Whenever I’m back in California, I like to pick up some shifts in the urgent care. Working per diem in the urgent care is simple but repetitive and requires a lot of attention.
The Income in the Urgent Care
Larger medical groups are tedious to credential with. My credentialing process with UCLA will take 6 months and 2.5 months with another large urgent care group.
Smaller urgent cares and private groups generally only require an interview and an application with their malpractice carrier.
The hourly rate is $120. Some places only pay $100 and others pay $150. The higher the acuity the higher the income.
However, getting $30 more to care for complicated lacerations and chest pains isn’t worth it. I’m not an ER doctor but if I do ER-level work I expect at least $200 per hour.
Staying Sane in the Urgent Care
When I first started, I was an idealist. I didn’t succumb to a single antibiotic pushback or prescribe an unnecessary narcotic.
However, antibiotic stewardship can still exist without me burning out. I pick my battles. If a patient insists and can’t be talked out then I will make the best overall decision.
Narcotics are more straightforward. I don’t prescribe oxycodone or hydrocodone. Severe trauma goes to the ER and so does severe pain.
Neurontin, the “prison opioid”, and promethazine, the drink of choice for some, are on my list of drugs which I don’t refill or prescribe.
For the determined patients, I just pull up their previous medication history to show that they have had the same prescription before. This makes the medication a “chronic prescription,” and I tell them that as an urgent care doctor, I am not trained in chronic care.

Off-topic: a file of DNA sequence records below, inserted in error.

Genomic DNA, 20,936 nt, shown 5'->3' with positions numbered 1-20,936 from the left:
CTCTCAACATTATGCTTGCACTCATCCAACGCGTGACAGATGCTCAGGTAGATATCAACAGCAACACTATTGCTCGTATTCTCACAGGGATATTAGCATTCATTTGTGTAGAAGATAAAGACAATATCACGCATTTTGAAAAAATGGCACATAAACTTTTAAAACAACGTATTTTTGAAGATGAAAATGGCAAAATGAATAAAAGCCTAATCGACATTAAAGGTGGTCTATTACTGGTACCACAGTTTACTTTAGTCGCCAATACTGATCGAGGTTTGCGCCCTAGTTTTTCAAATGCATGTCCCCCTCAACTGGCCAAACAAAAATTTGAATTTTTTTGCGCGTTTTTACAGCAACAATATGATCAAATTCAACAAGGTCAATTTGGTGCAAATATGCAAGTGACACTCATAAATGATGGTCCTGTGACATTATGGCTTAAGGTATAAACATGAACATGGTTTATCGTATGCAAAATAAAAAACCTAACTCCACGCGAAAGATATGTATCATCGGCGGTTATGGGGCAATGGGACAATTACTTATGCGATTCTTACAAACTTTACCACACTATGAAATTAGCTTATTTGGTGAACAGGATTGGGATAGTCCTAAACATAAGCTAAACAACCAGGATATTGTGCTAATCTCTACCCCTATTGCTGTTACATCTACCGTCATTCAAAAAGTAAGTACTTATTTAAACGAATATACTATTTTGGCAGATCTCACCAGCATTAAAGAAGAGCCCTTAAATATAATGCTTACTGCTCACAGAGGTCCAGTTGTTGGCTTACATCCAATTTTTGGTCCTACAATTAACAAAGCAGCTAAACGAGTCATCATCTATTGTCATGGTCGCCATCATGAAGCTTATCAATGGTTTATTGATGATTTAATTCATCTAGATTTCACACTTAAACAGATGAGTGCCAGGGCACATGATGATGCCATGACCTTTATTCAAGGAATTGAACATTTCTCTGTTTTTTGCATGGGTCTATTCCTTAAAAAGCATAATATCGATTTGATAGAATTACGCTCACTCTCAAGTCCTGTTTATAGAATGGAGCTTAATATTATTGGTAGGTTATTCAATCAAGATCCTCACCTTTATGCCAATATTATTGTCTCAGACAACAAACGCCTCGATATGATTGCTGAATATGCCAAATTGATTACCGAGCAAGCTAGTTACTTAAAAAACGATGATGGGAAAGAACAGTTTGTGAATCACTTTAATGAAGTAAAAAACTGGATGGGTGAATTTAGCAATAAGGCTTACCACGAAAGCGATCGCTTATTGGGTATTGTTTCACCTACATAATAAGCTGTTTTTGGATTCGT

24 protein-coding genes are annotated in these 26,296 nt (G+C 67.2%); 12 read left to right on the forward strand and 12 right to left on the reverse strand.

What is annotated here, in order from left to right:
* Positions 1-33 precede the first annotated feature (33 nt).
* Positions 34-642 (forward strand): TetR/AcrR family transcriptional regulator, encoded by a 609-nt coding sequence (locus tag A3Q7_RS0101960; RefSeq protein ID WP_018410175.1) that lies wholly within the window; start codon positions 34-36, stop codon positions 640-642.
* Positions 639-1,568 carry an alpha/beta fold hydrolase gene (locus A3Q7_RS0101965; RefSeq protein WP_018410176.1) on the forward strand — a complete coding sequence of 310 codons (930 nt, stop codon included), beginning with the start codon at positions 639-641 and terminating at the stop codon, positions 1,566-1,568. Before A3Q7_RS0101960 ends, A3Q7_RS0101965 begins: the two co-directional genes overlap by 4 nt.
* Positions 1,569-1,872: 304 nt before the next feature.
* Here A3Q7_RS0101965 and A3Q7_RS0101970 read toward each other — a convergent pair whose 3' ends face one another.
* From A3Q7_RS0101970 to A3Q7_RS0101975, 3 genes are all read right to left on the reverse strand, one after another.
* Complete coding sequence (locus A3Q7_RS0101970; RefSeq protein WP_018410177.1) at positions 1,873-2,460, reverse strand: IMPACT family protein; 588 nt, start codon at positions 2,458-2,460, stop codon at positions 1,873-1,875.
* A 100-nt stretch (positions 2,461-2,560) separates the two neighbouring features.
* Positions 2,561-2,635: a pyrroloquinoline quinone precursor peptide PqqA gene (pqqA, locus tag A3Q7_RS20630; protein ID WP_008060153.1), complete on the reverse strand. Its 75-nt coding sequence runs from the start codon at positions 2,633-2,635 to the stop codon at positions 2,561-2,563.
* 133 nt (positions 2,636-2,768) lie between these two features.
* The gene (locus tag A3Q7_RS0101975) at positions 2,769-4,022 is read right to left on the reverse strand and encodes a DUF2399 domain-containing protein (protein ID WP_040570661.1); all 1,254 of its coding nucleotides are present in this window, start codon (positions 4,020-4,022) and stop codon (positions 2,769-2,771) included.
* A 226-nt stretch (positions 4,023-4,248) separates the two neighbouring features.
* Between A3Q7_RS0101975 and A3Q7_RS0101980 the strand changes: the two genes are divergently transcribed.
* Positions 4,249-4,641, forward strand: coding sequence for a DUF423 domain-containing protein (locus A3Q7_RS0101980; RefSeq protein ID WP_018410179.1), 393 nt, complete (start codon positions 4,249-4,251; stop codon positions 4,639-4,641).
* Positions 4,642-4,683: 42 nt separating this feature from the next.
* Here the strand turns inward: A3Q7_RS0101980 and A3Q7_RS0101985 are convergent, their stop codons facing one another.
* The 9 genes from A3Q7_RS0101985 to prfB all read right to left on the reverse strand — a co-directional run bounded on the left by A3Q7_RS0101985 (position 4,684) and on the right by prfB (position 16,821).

Slowing Down Patient Care
It is counterproductive to rush to see the next patient.
When I earn an hourly rate in the urgent care it’s best for me to give the most attention to each patient.
In a productivity-based practice, there are diminishing returns after a few extra patients.
In an 8-hour shift, the first 25 patients are doable. The next 5 patients are draining. The next 5 are risky. And any more likely would burn me out.
I still apologize for keeping a patient waiting too long. Whether they waited 20 minutes or 2.5 hours, anything after 15 minutes feels generally the same for the patient.
A 2-day workweek for me is a 10-hour Monday shift and an 8-hour Saturday shift.
Mondays are good because you get a higher volume but people are more determined. They often need work notes and are too busy to beat around the bush.
Saturday shifts are good because people still want to enjoy the rest of their day and have a Sunday to look forward to.
They want their antibiotic of choice, medication refill, or just need reassurance about a certain condition.
18 hrs x 4 wks x $125 = $9,000. More than enough to pay for my new mortgage and remodel costs of the $300k Southern California condo.
Per Diem Urgent Care vs Part-time or Full-time
Per diem means, I pick up shifts last minute. I don’t have to give my availability weeks or months in advance.
I also don’t have to attend meetings or know the staff’s names by heart. I can act ignorant and am given the benefit of doubt.
You get more money for part-time and full-time work but most of that money is eaten up by the higher workload due to the higher expectation.
Regarding health insurance, retirement benefits, and life insurance, no thank you, I can purchase better versions of all of that on the open market.
Got questions? My hourly rate is down from $800/hr to $150. Book a session!